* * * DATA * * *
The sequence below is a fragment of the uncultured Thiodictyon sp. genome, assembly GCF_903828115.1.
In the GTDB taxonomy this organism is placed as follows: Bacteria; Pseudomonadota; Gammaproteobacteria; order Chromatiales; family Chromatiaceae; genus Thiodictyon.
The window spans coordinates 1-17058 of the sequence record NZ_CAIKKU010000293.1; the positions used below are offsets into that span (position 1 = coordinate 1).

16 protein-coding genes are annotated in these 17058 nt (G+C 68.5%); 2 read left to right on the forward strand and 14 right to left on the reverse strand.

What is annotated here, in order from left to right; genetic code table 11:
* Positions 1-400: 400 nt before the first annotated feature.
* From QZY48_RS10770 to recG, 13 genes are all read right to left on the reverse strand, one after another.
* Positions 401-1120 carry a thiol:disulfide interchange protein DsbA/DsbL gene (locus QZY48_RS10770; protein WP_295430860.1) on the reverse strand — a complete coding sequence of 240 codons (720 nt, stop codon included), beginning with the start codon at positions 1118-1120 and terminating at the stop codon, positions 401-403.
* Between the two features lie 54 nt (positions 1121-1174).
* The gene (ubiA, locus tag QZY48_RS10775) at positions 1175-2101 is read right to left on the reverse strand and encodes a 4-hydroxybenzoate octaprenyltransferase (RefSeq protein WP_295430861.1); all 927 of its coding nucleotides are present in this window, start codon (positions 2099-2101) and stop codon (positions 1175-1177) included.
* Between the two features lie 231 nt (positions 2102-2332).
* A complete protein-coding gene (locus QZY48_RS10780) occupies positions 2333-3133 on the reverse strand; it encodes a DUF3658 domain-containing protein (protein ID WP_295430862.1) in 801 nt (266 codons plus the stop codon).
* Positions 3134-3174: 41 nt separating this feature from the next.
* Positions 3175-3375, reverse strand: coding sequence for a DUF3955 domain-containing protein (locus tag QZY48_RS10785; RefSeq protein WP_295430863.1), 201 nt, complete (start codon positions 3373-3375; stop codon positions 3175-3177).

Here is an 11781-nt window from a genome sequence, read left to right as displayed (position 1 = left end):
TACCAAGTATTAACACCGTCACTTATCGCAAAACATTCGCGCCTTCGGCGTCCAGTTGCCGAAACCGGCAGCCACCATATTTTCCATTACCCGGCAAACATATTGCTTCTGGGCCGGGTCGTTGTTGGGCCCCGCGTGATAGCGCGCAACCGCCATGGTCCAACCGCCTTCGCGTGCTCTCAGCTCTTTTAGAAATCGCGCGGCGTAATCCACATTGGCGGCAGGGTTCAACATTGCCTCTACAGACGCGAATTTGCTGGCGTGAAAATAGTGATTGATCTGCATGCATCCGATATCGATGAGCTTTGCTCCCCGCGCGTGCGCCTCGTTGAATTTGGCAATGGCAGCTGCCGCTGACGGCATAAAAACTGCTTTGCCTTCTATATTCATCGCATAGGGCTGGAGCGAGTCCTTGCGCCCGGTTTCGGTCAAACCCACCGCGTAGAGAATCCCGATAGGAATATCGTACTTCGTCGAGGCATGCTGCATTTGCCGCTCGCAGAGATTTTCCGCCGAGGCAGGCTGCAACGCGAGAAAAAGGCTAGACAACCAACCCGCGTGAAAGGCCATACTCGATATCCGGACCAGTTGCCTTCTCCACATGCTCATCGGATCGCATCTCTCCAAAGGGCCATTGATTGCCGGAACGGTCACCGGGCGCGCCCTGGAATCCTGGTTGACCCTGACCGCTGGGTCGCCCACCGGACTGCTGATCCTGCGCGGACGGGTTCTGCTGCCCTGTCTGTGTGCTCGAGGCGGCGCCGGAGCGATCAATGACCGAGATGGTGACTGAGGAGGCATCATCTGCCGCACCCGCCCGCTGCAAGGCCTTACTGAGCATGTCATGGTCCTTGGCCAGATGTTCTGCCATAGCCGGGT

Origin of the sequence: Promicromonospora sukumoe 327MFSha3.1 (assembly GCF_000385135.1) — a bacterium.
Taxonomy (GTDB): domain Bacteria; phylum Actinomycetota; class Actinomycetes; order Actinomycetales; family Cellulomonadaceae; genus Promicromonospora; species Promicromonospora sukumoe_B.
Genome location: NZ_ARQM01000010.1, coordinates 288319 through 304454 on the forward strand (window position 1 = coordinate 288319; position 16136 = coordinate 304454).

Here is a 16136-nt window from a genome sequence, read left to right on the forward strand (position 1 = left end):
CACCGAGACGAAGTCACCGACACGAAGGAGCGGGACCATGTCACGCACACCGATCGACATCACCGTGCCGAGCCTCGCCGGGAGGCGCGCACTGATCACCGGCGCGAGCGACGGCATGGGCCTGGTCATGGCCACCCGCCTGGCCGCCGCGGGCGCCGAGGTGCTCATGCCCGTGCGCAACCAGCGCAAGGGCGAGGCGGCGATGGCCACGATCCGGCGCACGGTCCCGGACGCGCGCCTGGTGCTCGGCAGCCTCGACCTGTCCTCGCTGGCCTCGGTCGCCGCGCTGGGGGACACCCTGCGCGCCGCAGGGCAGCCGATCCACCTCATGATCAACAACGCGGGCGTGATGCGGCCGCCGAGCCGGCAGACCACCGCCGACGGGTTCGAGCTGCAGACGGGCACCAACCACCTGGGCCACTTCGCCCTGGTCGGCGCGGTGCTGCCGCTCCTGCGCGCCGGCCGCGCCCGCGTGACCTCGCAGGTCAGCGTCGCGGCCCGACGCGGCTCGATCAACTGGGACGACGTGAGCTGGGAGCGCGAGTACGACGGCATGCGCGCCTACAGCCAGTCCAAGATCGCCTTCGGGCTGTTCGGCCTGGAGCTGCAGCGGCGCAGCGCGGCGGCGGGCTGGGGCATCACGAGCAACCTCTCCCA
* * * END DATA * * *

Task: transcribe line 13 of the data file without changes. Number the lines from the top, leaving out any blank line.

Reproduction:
* Positions 3134-3174: 41 nt separating this feature from the next.